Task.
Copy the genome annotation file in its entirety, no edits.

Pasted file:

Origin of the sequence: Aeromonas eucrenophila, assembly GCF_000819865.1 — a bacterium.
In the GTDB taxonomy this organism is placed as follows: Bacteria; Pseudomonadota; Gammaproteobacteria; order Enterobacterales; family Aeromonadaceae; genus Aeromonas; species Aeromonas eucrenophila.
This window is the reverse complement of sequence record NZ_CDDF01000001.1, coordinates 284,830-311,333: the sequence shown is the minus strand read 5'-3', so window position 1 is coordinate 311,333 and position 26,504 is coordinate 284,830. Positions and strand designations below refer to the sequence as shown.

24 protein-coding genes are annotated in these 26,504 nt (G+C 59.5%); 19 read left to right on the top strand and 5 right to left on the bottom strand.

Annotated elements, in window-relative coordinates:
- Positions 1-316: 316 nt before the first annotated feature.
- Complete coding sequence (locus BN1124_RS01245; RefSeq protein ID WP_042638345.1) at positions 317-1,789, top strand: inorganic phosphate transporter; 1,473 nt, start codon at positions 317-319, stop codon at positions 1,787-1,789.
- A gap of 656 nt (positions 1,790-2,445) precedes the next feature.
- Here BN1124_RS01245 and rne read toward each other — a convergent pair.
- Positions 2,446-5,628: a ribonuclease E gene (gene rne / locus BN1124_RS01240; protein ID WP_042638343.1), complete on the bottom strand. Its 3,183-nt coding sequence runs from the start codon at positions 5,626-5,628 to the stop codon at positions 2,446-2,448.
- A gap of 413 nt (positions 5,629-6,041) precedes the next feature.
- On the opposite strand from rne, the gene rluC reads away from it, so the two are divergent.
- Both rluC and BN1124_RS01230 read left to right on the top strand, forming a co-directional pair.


Origin of the sequence: Aeromonas eucrenophila, assembly GCF_000819865.1 — a bacterium.
In the GTDB taxonomy this organism is placed as follows: Bacteria; Pseudomonadota; Gammaproteobacteria; order Enterobacterales; family Aeromonadaceae; genus Aeromonas; species Aeromonas eucrenophila.
This window is the reverse complement of sequence record NZ_CDDF01000001.1, coordinates 284,830-311,333: the sequence shown is the minus strand read 5'-3', so window position 1 is coordinate 311,333 and position 26,504 is coordinate 284,830. Positions and strand designations below refer to the sequence as shown.

24 protein-coding genes are annotated in these 26,504 nt (G+C 59.5%); 19 read left to right on the top strand and 5 right to left on the bottom strand.

Annotated elements, in window-relative coordinates:
- Positions 1-316: 316 nt before the first annotated feature.
- Complete coding sequence (locus BN1124_RS01245; RefSeq protein ID WP_042638345.1) at positions 317-1,789, top strand: inorganic phosphate transporter; 1,473 nt, start codon at positions 317-319, stop codon at positions 1,787-1,789.
- A gap of 656 nt (positions 1,790-2,445) precedes the next feature.
- Here BN1124_RS01245 and rne read toward each other — a convergent pair.
- Positions 2,446-5,628: a ribonuclease E gene (gene rne / locus BN1124_RS01240; protein ID WP_042638343.1), complete on the bottom strand. Its 3,183-nt coding sequence runs from the start codon at positions 5,626-5,628 to the stop codon at positions 2,446-2,448.
- A gap of 413 nt (positions 5,629-6,041) precedes the next feature.
- On the opposite strand from rne, the gene rluC reads away from it, so the two are divergent.
- Both rluC and BN1124_RS01230 read left to right on the top strand, forming a co-directional pair.